Westminster Seminary California
 
 
A Pastor’s Reflections: Degrees Don’t Mean Much
VFT

One of the more discouraging aspects of the pastorate is the lack of respect that people show for their pastor’s education. When it’s all said and done, a well-trained pastor will spend four years in his undergraduate studies, three to four years in his seminary training, and perhaps one year in an internship, for a grand total of eight to nine years of education and practice before he steps into a pulpit full-time. That’s almost as long as it takes to become a medical doctor.

Now in all fairness, there are many people in the church who recognize the amount of training, study, and preparation that ministers must accomplish. But there are also those who care little to nothing about your training. It doesn’t matter that you’ve studied philosophy, theology, and that you’ve poured over the Greek and Hebrew text, compared it with the Septuagint, scanned the history of exegesis, and read hundreds of pages on one verse (John Owen’s commentary on Hebrews, anyone? I see that hand!). To many people in the pew, if you say something they don’t like, they’ll simply disagree with you and often be unafraid publicly to tell you. A softer and gentler version of this occurs, for example, when you’re trying to teach the children in your church—they don’t know or likely understand how much training, degrees, and preparation it’s taken to bring you to stand before them and explain the Bible. So, there’s a sense in which degrees don’t mean much.

I’m definitely not saying that ministers should not train—I spent nearly a decade preparing for service in the church and don’t regret a minute of it. The point is, you cannot step into a church and expect people to bow down before the degrees that hang on your wall. Instead, here are a few observations about education, degrees, and serving the church.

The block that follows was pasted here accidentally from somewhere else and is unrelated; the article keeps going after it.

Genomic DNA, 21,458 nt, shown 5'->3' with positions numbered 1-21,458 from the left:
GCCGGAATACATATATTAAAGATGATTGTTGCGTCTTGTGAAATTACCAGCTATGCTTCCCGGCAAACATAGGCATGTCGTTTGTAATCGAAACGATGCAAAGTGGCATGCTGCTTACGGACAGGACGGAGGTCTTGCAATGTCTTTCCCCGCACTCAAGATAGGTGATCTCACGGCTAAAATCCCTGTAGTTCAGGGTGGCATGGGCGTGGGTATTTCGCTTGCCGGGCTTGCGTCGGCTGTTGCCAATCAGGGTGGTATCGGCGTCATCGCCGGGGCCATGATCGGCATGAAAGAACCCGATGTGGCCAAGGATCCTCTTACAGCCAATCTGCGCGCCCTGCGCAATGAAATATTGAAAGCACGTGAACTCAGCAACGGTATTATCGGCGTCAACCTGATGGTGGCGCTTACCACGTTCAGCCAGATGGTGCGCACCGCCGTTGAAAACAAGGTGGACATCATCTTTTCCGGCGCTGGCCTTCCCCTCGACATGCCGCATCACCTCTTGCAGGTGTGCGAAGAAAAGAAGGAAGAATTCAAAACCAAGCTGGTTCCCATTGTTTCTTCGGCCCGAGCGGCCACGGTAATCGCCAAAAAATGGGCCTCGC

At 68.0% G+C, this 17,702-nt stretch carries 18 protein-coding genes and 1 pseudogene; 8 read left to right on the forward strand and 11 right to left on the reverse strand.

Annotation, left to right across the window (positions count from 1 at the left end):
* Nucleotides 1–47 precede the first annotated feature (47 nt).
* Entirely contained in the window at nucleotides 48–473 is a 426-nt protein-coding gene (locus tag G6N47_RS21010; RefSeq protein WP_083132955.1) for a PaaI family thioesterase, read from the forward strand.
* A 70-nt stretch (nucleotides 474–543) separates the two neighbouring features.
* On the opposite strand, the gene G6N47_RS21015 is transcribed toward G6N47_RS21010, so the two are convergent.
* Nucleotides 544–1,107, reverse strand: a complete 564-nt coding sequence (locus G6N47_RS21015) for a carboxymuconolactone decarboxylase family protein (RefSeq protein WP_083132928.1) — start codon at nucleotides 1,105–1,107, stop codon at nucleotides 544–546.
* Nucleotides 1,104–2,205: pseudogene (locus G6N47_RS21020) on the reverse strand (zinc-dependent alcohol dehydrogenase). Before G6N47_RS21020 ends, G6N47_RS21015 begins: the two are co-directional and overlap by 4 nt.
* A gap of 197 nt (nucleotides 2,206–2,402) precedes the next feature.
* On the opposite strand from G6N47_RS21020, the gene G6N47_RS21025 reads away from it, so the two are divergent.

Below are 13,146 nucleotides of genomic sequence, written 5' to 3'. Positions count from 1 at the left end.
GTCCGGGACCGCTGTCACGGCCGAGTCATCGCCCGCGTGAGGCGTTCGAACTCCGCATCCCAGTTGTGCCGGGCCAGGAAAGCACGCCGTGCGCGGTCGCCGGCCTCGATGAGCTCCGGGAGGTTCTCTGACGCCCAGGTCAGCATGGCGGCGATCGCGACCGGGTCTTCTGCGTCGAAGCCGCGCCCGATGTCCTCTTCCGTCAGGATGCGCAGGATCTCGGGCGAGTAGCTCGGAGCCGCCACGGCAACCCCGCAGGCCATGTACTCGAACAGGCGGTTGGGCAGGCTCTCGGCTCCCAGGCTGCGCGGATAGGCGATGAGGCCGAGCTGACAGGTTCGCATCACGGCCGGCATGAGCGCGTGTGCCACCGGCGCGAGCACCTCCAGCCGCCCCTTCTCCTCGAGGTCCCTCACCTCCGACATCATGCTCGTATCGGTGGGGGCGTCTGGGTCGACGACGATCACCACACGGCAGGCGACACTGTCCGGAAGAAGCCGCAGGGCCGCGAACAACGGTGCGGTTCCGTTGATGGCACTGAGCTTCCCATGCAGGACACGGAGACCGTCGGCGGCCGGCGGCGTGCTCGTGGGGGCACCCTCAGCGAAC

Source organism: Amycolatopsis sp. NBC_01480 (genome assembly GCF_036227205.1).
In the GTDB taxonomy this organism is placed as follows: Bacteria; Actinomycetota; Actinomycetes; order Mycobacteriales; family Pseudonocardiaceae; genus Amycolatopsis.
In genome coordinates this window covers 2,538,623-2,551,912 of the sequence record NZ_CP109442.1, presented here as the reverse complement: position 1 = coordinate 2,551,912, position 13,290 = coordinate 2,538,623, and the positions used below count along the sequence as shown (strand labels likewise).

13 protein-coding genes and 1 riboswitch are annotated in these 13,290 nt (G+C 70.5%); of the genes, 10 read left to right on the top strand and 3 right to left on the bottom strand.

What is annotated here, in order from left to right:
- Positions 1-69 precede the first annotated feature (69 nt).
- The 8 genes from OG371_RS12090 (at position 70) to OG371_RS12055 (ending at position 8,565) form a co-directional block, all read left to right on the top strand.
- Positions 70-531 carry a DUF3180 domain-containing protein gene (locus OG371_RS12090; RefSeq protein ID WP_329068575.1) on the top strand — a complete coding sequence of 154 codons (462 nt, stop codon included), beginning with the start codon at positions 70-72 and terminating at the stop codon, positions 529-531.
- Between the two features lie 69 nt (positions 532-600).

First, your degree isn’t a terminus but a starting point—it’s your license to learn. It’s great that you’ve finished seminary, but you’re really just getting started. Never, ever, think that you’ve “arrived.” The more I have studied, the more I realize how little I know. This fact alone should keep you humble.

Second, you must pray for patience. When you preach and teach, as important as your study is, your knowledge is not what ultimately grabs people by their hearts and mind—only the Spirit of God can do this through the word. You merely prepare the meal—the Spirit enables people to consume and digest it. Think, for example, of Christ’s interaction with his own disciples. How often do we want to grab the disciples and box their ears because they just don’t get it? It seems like their spiritual dimwittedness would have driven anyone else batty. Think of Paul’s labors with the Galatians or Corinthians. Here is a man personally ordained and commissioned by Christ, yet it seems that Paul was never in want of disrespect or indifference.

Third, whatever you know, have learned, or will learn, is ultimately because of God’s grace. Therefore, you can’t take credit for it and take umbrage when someone doesn’t respect your office. You’re simply one beggar showing another beggar where he can find a meal. Don’t think too much of yourself. If Jesus, Paul, the apostles, and prophets suffered great disrespect, so can you.

Fourth, don’t be offended if people want to verify your teaching against the word of God. The Bereans did this to Paul (Acts 17:11)—they verified the things he was teaching. If your congregation isn’t verifying your preaching and teaching against the word, then they might be looking to you rather than Christ. I’ve always told my congregation and students, “Don’t believe it because I say it—verify it with the word and believe it because Christ says it.”

In the end, don’t stand on your education but rather your union with Christ and his word. Only he can give you the patience to love your sheep, no matter what they think of your education. And only he can give you the humility to esteem him and his church more than the degrees that may hang on your wall.